Hence while Kenyatta had a voter deficit of 2 .2 million from his strongholds, Odinga had a voter deficit of 3.5 million.
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Out of the 135 constituencies which Uhuru won, 72 had more than 5,000 potential voters who did not register (see Report 7B-TNA Not Reg ranking). Most of his unregistered potential voters were from semi-arid counties like Mandera, Wajir, West Pokot, Baringo, etc.
Out of the 153 constituencies which Odinga won, 131 had more than 5,000 potential voters who did not register (see Report 7C-ODM Not Reg ranking). This report shows the constituencies where Odinga won and ranked from the highest with unregistered potential voters who did not register to the lowest. Most of his unregistered potential voters came from Turkana, Garissa, Kwale, Kilifi and Trans-Nzoia Counties.
Kenyatta had 65 constituencies where he was the winner, that had more than 5,000 registered voters who did not vote, most of who were in Nairobi, Kiambu and Nakuru counties which have a high population (see Report 7D-TNA Not Voted ranking).
Odinga had 95 constituencies where he was the winner, that had more than 5,000 registered voters who did not vote, most of who were in Nairobi, Mombasa, Kilifi, Machakos, Kwale Counties (see Report 7E-ODM Not Voted ranking). Only Nairobi and Mombasa have a high population.
ODM VS TNA: VOTER DEFICIT AND NOT VOTED BY COUNTY
In the 2013 Presidential Elections, Uhuru Kenyatta of TNA won in 20 counties, Raila Odinga of ODM won in 26 and Musalia Mudavadi of UDF won in only 1.
In Coalition terms, Jubilee had 18 counties which were its stronghold and CORD had also 18 (stronghold is determined by the winning candidate garnering more than 66.6 % of valid votes). In 10 counties each Coalition had almost equal votes (Fifty/Fifty counties). The only county that was not won by either Jubilee or CORD was Vihiga which was won by Mudavadi of UDF (Amani coalition). In Report 7F (Voter Deficit ranking by County) Jubilee is shown in red, CORD is in blue and Fifty/Fifty counties are in green (Amani’s single county is in brown). It is obvious that CORD counties have the worst Voter Deficit ranking with 2.1 million potential voters not registered, with Turkana, Bungoma and Kakamega ranked worst. Mandera is ranked on top but this because its 2009 population census may have been manipulated hence may not reflect what was on the ground. The same may apply to Turkana. The Counties with the lowest Voter deficit are Nairobi, Kiambu, Nyeri, Muranga and Kirinyaga (most in Jubilee strongholds).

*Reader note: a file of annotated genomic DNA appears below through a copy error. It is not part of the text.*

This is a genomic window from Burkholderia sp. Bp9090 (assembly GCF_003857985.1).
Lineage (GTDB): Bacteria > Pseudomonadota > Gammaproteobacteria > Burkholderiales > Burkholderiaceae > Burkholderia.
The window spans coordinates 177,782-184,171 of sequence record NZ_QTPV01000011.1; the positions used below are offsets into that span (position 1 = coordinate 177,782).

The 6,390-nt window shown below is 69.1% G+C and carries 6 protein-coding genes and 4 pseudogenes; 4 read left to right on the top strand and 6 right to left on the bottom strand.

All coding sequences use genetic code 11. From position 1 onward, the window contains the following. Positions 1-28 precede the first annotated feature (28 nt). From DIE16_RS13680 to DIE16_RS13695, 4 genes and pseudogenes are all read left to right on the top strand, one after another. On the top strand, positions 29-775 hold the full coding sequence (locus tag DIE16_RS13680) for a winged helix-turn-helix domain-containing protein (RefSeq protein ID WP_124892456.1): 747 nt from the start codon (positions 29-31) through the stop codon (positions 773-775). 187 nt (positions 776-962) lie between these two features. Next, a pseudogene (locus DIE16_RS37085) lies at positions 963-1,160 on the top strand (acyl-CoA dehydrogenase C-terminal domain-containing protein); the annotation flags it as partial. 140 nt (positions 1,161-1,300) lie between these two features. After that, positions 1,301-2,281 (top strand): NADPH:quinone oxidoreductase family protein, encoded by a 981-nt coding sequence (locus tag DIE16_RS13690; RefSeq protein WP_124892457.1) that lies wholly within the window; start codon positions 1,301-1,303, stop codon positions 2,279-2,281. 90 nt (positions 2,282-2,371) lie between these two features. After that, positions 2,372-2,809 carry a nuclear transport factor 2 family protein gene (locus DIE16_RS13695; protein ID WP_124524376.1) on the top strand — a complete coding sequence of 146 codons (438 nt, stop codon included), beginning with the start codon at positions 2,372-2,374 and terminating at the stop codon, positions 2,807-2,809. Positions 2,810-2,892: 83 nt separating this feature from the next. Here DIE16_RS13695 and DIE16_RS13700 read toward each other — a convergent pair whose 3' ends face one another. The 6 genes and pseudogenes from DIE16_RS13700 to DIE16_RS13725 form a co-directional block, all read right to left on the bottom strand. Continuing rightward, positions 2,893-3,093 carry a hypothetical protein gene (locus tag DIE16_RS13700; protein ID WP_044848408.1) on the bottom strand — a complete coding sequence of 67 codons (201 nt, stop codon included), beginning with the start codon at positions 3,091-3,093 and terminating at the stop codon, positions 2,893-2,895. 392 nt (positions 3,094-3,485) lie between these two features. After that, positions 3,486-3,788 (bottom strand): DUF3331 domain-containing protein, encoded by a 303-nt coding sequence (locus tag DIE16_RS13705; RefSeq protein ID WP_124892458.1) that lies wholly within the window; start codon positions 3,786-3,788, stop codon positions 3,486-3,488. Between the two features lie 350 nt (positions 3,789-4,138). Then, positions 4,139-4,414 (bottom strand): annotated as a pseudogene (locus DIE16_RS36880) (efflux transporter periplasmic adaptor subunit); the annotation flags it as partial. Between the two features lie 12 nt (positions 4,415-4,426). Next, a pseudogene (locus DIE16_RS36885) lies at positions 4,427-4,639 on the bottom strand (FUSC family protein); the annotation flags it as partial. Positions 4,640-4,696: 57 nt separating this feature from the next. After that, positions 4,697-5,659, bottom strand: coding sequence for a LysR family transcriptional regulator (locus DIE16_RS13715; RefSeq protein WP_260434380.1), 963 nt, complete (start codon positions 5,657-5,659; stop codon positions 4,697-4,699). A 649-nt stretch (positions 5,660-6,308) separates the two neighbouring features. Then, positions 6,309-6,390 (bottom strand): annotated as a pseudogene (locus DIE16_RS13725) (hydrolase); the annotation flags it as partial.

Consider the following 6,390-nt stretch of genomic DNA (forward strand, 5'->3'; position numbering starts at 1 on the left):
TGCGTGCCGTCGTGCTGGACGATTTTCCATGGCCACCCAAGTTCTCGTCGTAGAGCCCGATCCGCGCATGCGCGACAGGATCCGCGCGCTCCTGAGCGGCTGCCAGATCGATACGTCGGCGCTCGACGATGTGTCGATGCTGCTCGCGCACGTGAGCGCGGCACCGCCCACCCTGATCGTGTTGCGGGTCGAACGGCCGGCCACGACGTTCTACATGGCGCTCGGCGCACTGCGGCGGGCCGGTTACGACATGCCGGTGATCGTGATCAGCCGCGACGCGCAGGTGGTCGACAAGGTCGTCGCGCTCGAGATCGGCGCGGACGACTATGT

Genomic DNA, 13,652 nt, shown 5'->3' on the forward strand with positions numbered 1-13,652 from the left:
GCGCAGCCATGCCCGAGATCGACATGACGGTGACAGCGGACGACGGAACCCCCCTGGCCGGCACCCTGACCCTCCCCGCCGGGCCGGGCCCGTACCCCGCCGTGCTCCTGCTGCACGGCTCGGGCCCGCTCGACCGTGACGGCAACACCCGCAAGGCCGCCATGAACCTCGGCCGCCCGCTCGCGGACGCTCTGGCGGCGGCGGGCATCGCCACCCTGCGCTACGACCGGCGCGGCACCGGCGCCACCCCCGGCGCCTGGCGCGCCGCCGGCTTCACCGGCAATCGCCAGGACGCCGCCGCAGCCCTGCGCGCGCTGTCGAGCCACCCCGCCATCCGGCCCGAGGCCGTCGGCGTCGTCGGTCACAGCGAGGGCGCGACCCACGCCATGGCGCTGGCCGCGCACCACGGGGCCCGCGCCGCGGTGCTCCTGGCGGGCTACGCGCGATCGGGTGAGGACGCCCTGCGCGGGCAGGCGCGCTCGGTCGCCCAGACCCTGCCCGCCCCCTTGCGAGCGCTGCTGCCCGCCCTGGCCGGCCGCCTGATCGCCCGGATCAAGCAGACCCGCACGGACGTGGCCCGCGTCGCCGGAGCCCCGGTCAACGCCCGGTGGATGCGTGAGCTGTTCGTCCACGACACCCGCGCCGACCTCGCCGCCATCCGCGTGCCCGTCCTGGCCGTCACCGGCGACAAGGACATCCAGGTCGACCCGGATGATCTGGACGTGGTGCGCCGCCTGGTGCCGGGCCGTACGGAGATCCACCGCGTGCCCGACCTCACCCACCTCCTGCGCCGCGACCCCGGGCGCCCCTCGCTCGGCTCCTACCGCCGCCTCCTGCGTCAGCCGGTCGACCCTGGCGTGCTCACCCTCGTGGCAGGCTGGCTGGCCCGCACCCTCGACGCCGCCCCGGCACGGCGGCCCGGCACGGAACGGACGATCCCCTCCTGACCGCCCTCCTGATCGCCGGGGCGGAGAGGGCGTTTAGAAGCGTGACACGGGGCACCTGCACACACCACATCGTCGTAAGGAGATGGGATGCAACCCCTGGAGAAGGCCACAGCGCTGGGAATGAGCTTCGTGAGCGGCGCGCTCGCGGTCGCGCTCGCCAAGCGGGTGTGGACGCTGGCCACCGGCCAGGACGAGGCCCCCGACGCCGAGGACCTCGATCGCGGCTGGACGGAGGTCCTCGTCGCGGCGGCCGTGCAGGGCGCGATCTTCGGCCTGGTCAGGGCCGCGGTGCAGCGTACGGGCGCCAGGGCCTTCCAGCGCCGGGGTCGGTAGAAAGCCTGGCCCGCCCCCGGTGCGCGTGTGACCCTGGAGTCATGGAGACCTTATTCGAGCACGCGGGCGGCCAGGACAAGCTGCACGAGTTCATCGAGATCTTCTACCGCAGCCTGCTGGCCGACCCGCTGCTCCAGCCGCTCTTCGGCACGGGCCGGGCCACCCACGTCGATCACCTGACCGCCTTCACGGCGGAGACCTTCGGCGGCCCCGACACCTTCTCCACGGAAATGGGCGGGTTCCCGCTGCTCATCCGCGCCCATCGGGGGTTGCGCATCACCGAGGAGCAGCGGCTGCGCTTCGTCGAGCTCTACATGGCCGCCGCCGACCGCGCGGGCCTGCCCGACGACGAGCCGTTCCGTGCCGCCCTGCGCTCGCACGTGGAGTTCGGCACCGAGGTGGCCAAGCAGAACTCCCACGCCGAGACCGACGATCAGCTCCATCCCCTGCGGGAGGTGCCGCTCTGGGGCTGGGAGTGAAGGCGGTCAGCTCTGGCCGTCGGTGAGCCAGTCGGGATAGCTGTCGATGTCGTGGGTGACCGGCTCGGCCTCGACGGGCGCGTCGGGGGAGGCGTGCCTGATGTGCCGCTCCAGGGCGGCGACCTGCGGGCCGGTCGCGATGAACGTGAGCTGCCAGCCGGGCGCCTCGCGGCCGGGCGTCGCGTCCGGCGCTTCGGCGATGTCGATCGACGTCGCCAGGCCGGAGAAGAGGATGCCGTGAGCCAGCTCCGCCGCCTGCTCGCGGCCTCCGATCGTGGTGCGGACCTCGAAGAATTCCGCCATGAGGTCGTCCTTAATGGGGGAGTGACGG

In Report 7G (Not Voted ranking by County), the Nairobi, Mombasa, Kilifi and Kakamega (most CORD strongholds) had the worst Not Voted ranking. Isiolo, Samburu and Lamu (all 50/50 counties) had the lowest due to their low population.
TOTAL VOTER LOSS
Overall a total of 5.6 million Kenyans in the strongholds of the 2 top candidates, did not take part in the 2003 Elections, out of which 2 million were registered to vote but did not for various reasons (no one has done any research as to why registered voters do not vote on the actual voting day), 3.6 million did not register at all for various reasons including lack of identity cards but some choose not to do so (boycott?) or lack of interest (Facebook generation?). Maybe voting needs to be made mandatory as in Australia, Turkey and Belgium. The difference between the 2007 and 2013 voter registration was only 42,662!
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CORD’S share of this potential voter loss was 3.1 million, which grows to 3.6 million when you add half of the fifty/fifty counties (475,000). Jubilee share was 1.6 million which grows to 2 million when you add the fifty/fifty counties (475,000).
Hence CORD had a potential voter loss of 1.5 million (Not Voted + Not Reg) more than Jubilee, which would have been enough to give Raila Odinga victory in the 2013 Presidential Elections, if most had registered and/or voted.
© 2015 STAN OYUNGA